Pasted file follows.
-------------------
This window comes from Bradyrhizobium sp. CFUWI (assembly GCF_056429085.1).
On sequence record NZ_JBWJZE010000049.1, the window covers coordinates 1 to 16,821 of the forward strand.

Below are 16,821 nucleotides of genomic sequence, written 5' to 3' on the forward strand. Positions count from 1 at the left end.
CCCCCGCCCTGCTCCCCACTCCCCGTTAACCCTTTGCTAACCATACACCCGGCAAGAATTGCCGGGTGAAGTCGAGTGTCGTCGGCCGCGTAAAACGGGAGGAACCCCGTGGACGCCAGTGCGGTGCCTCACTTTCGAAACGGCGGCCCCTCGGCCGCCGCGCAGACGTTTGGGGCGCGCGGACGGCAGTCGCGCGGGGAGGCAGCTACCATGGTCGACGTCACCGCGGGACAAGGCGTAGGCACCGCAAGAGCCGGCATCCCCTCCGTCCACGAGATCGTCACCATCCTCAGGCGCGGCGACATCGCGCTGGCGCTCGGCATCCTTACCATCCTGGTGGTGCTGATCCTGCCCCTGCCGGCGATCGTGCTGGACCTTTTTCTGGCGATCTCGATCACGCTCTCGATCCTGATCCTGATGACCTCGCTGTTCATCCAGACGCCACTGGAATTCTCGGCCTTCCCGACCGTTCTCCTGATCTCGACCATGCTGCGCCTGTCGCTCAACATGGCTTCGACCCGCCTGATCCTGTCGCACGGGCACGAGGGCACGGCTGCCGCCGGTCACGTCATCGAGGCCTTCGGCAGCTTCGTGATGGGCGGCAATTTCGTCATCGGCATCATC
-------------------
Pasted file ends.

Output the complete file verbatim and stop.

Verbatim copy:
This window comes from Bradyrhizobium sp. CFUWI (assembly GCF_056429085.1).
On sequence record NZ_JBWJZE010000049.1, the window covers coordinates 1 to 16,821 of the forward strand.

Below are 16,821 nucleotides of genomic sequence, written 5' to 3' on the forward strand. Positions count from 1 at the left end.
CCCCCGCCCTGCTCCCCACTCCCCGTTAACCCTTTGCTAACCATACACCCGGCAAGAATTGCCGGGTGAAGTCGAGTGTCGTCGGCCGCGTAAAACGGGAGGAACCCCGTGGACGCCAGTGCGGTGCCTCACTTTCGAAACGGCGGCCCCTCGGCCGCCGCGCAGACGTTTGGGGCGCGCGGACGGCAGTCGCGCGGGGAGGCAGCTACCATGGTCGACGTCACCGCGGGACAAGGCGTAGGCACCGCAAGAGCCGGCATCCCCTCCGTCCACGAGATCGTCACCATCCTCAGGCGCGGCGACATCGCGCTGGCGCTCGGCATCCTTACCATCCTGGTGGTGCTGATCCTGCCCCTGCCGGCGATCGTGCTGGACCTTTTTCTGGCGATCTCGATCACGCTCTCGATCCTGATCCTGATGACCTCGCTGTTCATCCAGACGCCACTGGAATTCTCGGCCTTCCCGACCGTTCTCCTGATCTCGACCATGCTGCGCCTGTCGCTCAACATGGCTTCGACCCGCCTGATCCTGTCGCACGGGCACGAGGGCACGGCTGCCGCCGGTCACGTCATCGAGGCCTTCGGCAGCTTCGTGATGGGCGGCAATTTCGTCATCGGCATCATC